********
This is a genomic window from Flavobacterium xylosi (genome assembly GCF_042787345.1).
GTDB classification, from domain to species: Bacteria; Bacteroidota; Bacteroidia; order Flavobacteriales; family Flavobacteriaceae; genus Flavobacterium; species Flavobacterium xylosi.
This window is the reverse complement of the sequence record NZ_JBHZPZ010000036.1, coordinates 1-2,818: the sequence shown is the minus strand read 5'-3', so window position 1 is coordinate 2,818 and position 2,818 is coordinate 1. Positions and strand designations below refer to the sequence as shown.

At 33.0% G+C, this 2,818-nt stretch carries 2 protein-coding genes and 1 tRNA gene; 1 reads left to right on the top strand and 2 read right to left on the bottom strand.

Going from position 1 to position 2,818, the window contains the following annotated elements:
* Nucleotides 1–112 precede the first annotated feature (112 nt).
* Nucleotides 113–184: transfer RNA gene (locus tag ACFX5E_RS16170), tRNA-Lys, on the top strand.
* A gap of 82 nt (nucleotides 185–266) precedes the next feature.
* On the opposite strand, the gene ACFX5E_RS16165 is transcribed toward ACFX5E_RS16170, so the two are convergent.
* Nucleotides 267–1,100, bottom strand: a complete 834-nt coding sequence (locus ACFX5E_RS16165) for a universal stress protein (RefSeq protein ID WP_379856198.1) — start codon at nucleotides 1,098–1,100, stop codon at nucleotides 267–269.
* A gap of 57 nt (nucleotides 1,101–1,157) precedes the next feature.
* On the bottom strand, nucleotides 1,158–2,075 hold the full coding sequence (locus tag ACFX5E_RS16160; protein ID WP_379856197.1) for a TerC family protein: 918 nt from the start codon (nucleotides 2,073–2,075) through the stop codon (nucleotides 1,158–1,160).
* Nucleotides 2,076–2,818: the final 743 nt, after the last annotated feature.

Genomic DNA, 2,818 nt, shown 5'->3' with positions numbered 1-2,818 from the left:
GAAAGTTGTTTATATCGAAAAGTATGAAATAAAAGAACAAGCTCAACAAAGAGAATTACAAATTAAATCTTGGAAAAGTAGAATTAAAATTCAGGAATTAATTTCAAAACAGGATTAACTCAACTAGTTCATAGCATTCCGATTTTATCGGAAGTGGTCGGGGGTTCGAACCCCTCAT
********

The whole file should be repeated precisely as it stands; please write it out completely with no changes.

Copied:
This is a genomic window from Flavobacterium xylosi (genome assembly GCF_042787345.1).
GTDB classification, from domain to species: Bacteria; Bacteroidota; Bacteroidia; order Flavobacteriales; family Flavobacteriaceae; genus Flavobacterium; species Flavobacterium xylosi.
This window is the reverse complement of the sequence record NZ_JBHZPZ010000036.1, coordinates 1-2,818: the sequence shown is the minus strand read 5'-3', so window position 1 is coordinate 2,818 and position 2,818 is coordinate 1. Positions and strand designations below refer to the sequence as shown.

At 33.0% G+C, this 2,818-nt stretch carries 2 protein-coding genes and 1 tRNA gene; 1 reads left to right on the top strand and 2 read right to left on the bottom strand.

Going from position 1 to position 2,818, the window contains the following annotated elements:
* Nucleotides 1–112 precede the first annotated feature (112 nt).
* Nucleotides 113–184: transfer RNA gene (locus tag ACFX5E_RS16170), tRNA-Lys, on the top strand.
* A gap of 82 nt (nucleotides 185–266) precedes the next feature.
* On the opposite strand, the gene ACFX5E_RS16165 is transcribed toward ACFX5E_RS16170, so the two are convergent.
* Nucleotides 267–1,100, bottom strand: a complete 834-nt coding sequence (locus ACFX5E_RS16165) for a universal stress protein (RefSeq protein ID WP_379856198.1) — start codon at nucleotides 1,098–1,100, stop codon at nucleotides 267–269.
* A gap of 57 nt (nucleotides 1,101–1,157) precedes the next feature.
* On the bottom strand, nucleotides 1,158–2,075 hold the full coding sequence (locus tag ACFX5E_RS16160; protein ID WP_379856197.1) for a TerC family protein: 918 nt from the start codon (nucleotides 2,073–2,075) through the stop codon (nucleotides 1,158–1,160).
* Nucleotides 2,076–2,818: the final 743 nt, after the last annotated feature.

Genomic DNA, 2,818 nt, shown 5'->3' with positions numbered 1-2,818 from the left:
GAAAGTTGTTTATATCGAAAAGTATGAAATAAAAGAACAAGCTCAACAAAGAGAATTACAAATTAAATCTTGGAAAAGTAGAATTAAAATTCAGGAATTAATTTCAAAACAGGATTAACTCAACTAGTTCATAGCATTCCGATTTTATCGGAAGTGGTCGGGGGTTCGAACCCCTCAT